Sunday, July 11, 2004

Orwell vs. the Proto-Chomskyites

I was reading the Collected Essays, Journalism, and Letters of George Orwell, Vol. 2: My Country Right or Left (I confess to adoring that title) when I came across an exchange of polemics between him and several pacifist intellectuals during World War II. I was immediately struck, as one so often is in reading Orwell, by the relevance of the exchange to the conflicts of the here and now. I was struck, in particular, by the letter of poet D.S. Savage, which can only be described as proto-Chomskyite. It was written in 1942 as a response to Orwell's famous statement that "pacifism is objectively pro-fascist". Here are some excerpts:
It is fashionable nowadays to equate Fascism with Germany...Fascism is not a force confined to any one nation. We can just as soon get it here as anywhere else. The characteristic markings of Fascism are: curtailment of individual and minority liberties; abolition of private life and private values and substitution of state life and public values (patriotism); external imposition of discipline (militarism); prevelance of mass-values and mass-mentality; falsification of intellectual activity under State pressure. These are all tendancies of present-day Britain. The pacifist opposes every one of these, and might therefore be called the only genuine opponent of Fascism.

Don't let us be misled by names. Fascism is quite capable of calling itself democracy or even Socialism. It's the reality under the name that matters. War demands totalitariamn organization of society...Germans call it National Socialism. We call it democracy. The result is the same...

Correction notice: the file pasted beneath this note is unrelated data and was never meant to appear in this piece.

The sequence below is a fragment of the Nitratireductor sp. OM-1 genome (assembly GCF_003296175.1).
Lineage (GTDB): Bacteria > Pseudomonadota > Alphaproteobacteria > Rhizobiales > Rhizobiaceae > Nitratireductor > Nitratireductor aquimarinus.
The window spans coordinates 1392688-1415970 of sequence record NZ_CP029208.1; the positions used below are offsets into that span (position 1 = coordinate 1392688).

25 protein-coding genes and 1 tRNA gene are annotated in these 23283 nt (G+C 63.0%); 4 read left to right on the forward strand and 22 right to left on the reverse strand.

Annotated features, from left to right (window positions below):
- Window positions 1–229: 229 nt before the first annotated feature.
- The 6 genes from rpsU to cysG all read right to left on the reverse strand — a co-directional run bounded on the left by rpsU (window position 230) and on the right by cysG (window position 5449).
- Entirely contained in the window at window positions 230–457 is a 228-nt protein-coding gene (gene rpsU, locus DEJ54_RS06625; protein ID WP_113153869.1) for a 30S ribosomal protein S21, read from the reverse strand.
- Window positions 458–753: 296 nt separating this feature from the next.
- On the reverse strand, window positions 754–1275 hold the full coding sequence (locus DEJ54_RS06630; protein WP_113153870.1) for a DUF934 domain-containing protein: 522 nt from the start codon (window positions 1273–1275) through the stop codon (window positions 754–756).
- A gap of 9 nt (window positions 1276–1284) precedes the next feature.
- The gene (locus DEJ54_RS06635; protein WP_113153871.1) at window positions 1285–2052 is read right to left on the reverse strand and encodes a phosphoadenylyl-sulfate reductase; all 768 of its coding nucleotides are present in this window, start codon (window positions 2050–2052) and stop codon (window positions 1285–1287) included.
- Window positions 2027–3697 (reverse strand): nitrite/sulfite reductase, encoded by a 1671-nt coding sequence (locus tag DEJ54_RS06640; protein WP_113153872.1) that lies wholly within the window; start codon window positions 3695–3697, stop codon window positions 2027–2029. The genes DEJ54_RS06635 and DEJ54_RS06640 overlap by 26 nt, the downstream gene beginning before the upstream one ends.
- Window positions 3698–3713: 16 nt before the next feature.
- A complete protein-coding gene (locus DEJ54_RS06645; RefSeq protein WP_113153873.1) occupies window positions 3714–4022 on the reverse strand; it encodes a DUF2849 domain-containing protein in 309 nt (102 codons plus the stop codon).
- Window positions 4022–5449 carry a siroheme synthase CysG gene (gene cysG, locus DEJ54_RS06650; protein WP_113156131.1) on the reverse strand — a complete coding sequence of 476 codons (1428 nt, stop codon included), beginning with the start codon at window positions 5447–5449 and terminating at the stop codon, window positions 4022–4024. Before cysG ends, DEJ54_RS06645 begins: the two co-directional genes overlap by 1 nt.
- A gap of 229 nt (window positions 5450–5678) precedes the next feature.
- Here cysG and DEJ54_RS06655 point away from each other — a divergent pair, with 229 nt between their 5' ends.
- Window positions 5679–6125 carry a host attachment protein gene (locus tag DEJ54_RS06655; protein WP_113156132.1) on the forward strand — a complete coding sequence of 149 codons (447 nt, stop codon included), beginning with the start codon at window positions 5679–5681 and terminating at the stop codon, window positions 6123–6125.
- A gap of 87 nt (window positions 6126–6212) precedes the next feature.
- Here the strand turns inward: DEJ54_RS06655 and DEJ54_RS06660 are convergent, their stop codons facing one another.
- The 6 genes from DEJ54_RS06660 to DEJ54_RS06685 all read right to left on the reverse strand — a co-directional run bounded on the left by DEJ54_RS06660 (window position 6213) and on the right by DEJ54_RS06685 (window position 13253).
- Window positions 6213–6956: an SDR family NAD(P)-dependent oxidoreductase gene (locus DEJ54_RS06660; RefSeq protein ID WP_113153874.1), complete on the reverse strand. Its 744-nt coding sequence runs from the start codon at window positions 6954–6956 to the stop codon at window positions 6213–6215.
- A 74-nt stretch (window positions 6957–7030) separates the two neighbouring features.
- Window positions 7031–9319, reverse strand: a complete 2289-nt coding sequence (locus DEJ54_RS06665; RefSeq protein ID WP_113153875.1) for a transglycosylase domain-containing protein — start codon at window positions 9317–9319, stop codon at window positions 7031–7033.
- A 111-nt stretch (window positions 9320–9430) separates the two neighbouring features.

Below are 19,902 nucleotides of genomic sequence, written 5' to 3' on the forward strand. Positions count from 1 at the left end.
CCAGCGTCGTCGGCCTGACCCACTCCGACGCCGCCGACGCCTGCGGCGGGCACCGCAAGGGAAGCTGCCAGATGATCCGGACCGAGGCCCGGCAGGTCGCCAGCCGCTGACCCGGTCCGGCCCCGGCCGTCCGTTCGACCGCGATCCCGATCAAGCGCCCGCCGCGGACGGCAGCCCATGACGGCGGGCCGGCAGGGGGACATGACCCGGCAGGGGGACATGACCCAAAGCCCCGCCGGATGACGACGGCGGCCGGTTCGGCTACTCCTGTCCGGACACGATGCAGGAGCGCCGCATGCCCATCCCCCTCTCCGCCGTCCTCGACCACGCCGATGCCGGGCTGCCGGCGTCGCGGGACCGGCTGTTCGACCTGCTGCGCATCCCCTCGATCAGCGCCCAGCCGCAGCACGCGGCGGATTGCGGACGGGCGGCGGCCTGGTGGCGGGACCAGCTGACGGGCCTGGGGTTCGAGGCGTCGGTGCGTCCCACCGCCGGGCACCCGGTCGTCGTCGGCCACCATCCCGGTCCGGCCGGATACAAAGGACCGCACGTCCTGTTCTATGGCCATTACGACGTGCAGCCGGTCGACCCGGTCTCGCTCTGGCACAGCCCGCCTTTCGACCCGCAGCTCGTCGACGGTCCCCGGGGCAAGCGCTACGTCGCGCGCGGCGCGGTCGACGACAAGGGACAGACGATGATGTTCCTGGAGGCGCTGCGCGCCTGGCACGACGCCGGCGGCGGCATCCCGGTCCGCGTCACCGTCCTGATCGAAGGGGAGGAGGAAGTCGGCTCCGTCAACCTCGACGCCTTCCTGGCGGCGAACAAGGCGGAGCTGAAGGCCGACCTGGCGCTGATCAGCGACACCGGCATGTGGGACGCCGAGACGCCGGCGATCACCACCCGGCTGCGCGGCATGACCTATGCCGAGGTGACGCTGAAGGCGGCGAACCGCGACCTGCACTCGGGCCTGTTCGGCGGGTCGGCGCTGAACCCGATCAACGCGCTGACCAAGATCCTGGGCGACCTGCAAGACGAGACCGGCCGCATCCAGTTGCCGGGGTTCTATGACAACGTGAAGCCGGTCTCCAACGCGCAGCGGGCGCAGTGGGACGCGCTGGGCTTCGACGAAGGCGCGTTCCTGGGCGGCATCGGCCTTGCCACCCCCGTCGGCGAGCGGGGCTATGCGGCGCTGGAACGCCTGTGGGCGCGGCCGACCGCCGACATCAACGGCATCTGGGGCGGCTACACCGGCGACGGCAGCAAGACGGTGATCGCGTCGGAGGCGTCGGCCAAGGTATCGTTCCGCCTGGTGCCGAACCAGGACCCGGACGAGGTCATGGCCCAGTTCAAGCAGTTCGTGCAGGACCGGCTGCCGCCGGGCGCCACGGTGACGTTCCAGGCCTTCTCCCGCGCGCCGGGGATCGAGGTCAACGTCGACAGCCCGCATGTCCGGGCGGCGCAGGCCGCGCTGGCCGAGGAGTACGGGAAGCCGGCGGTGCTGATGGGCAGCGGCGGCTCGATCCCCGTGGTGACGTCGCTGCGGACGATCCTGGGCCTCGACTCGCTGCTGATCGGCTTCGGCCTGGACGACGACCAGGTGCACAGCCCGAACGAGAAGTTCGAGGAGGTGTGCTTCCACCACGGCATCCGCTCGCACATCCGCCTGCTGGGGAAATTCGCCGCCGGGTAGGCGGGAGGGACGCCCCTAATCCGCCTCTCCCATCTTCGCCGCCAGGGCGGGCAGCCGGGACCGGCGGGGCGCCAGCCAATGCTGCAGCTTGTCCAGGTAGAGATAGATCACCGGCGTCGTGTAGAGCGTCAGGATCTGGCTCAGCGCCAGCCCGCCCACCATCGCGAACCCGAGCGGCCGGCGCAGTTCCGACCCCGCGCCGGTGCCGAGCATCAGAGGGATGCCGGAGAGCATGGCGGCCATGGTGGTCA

The corruption and hollowness revealed in the prosecution of this war are too contemptible for words. Certainly I will accept my share of responsibility for them, but I wont fight in a war to extend that corruption and hollowness...

Needless to say, we have no love for Fascism, and our entire attitude is one of personal resistance to all forms of Fasicsm, as they impinge upon us in concrete form. (Whereas Orwell swallows the concrete encroachments and waves his arms at a distant bogey.) Not only will we not fight, nor lend a hand with the war, but the "intellectuals" among us would scorn to mentally compromise themselves with the Government. Orwell dislikes the French intellectuals licking up Hitler's crumbs, but what's the difference between them and our intellectuals who are licking up Churchill's? However: we "don't believe in any 'defence of democracy', are inclined to prefer Germany to Britain, and don't feel the horror of Fascism that we who are somewhat older feel". I can only speak for myself, of coruse, but surely the "defence of democracy" is best served by defending one's own concrete liberties, not by equating democracy with Britain, and allowing all democracy to be destroyed in order that we may fight better - for "Britain"; and Orwell should not need to be told what, or who, "Britain" now is.

I am not greatly taken in by Britain's "democracy", particularly as it is gradually vanishing under the pressure of war. Certainly I would never fight and kill for such a phantasm...I feel identified with my country in a deep sense, and want her to regain her meaning, her soul, if that be possible: but the unloading of a billion tons of bombs on Germany wont help this forward an inch...England does not even know what she is fighting for, only what she is fighting against. The pacifists' "championing" of Hitler referred to by Orwell is simply a recognition by us that Hitler and Germany contain a real historical dynamic, whereas we do not. Whereas the rest of the nation is content with calling down obloquy on Hitler's head, we regard this as superficial. Hitler requires, not condemnation, but understanding. This does not mean that we like, or defend him. Persoanlly, I do not care for Hitler. He is, however, "realler" than Chamberlain, Churchill, Cripps, etc, in that he is the vehicle of raw historical forces, whereas they are stuffed in unreality. We do not desire a German "victory"...but there would be a profound justice, I feel, however terrible, in a German victory.(p. 220-222)